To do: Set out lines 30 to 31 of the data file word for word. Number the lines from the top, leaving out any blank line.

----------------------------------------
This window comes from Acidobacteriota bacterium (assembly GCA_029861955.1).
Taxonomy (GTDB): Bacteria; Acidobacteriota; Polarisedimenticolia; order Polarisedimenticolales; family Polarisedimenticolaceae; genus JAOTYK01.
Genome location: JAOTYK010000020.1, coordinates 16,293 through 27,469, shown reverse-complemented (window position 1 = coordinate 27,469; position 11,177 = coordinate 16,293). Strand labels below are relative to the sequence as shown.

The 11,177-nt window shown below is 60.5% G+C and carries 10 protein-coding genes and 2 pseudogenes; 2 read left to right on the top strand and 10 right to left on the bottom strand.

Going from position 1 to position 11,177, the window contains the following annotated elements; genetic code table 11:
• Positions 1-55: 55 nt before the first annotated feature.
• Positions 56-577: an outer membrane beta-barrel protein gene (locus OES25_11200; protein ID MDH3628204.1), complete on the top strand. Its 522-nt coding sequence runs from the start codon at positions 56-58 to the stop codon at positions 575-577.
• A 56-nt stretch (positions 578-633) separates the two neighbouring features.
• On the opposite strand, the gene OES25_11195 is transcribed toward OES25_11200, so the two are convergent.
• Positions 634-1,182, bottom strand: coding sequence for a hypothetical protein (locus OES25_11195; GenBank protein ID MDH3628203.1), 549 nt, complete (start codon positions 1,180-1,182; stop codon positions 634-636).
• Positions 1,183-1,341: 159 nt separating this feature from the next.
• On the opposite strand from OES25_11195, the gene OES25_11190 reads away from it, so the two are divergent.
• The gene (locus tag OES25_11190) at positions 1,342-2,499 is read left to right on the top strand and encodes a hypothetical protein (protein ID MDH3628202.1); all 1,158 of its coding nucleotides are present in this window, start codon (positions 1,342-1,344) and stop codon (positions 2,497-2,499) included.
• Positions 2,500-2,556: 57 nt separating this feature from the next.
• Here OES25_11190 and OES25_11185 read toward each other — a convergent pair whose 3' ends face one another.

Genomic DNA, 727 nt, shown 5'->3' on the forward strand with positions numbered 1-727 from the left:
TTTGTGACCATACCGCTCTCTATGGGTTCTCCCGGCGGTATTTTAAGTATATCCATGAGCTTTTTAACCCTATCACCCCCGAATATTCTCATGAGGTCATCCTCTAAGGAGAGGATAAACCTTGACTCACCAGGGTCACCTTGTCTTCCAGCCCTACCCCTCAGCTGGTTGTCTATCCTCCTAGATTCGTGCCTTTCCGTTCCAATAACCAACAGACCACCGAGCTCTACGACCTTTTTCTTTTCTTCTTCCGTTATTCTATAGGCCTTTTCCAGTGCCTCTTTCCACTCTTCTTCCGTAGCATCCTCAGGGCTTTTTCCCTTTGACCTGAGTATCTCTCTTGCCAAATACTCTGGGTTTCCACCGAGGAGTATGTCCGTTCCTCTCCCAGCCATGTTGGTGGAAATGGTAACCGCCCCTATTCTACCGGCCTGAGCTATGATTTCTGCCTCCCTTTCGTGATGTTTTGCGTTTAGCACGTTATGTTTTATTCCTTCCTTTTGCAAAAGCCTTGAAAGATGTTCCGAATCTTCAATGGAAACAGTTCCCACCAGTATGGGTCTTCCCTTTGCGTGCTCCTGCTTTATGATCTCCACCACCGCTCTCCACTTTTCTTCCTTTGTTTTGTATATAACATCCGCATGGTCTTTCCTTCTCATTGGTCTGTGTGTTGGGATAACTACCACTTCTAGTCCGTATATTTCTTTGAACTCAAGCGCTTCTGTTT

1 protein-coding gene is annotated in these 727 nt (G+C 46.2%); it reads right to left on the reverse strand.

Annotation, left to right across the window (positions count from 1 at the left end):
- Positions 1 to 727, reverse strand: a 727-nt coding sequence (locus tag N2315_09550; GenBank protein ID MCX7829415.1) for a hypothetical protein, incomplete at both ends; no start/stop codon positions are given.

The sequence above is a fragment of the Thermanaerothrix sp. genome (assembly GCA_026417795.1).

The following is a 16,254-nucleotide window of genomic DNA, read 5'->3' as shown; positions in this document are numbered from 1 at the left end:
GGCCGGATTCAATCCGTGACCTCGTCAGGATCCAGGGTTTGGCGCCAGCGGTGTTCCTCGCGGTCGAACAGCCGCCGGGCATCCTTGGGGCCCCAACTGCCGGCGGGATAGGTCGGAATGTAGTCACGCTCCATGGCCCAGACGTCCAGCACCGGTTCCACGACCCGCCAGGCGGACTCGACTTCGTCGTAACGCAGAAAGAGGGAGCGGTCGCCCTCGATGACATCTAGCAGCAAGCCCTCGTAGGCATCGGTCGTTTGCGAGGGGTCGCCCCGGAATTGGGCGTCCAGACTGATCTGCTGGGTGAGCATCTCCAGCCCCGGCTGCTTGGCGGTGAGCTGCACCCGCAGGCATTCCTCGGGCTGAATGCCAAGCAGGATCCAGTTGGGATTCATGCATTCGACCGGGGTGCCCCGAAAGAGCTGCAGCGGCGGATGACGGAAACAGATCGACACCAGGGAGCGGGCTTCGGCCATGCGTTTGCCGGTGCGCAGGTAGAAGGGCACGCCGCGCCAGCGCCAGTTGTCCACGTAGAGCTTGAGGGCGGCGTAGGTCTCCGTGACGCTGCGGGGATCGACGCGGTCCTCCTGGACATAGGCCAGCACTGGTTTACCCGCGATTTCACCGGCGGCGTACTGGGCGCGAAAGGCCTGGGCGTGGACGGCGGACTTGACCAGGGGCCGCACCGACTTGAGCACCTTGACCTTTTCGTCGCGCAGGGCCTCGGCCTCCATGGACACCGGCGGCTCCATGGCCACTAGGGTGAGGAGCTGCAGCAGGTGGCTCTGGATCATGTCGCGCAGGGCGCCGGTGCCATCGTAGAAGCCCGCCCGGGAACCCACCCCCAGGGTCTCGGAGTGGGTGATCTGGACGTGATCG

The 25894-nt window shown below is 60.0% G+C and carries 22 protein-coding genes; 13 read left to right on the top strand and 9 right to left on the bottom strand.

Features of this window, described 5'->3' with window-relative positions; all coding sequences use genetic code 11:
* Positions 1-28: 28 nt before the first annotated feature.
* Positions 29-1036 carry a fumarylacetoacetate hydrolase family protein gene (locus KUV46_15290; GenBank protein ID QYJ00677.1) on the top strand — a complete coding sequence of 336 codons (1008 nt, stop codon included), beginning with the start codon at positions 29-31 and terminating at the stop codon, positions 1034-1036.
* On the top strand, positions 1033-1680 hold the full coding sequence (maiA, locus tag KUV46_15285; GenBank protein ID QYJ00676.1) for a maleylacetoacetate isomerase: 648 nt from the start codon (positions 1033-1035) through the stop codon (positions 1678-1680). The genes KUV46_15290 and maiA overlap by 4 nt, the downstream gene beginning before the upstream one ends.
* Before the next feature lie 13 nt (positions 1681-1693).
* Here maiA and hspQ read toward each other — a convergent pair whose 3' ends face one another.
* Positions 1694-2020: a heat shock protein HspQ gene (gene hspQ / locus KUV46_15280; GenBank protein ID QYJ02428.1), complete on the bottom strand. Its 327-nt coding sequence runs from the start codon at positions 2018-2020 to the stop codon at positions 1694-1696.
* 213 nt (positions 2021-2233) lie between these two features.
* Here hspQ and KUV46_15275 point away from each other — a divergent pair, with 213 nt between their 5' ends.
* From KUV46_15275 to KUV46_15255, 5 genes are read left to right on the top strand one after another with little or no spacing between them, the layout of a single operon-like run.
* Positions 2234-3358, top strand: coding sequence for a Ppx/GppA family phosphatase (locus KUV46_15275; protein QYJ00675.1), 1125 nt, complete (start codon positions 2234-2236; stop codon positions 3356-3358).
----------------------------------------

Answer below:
* Here maiA and hspQ read toward each other — a convergent pair whose 3' ends face one another.
* Positions 1694-2020: a heat shock protein HspQ gene (gene hspQ / locus KUV46_15280; GenBank protein ID QYJ02428.1), complete on the bottom strand. Its 327-nt coding sequence runs from the start codon at positions 2018-2020 to the stop codon at positions 1694-1696.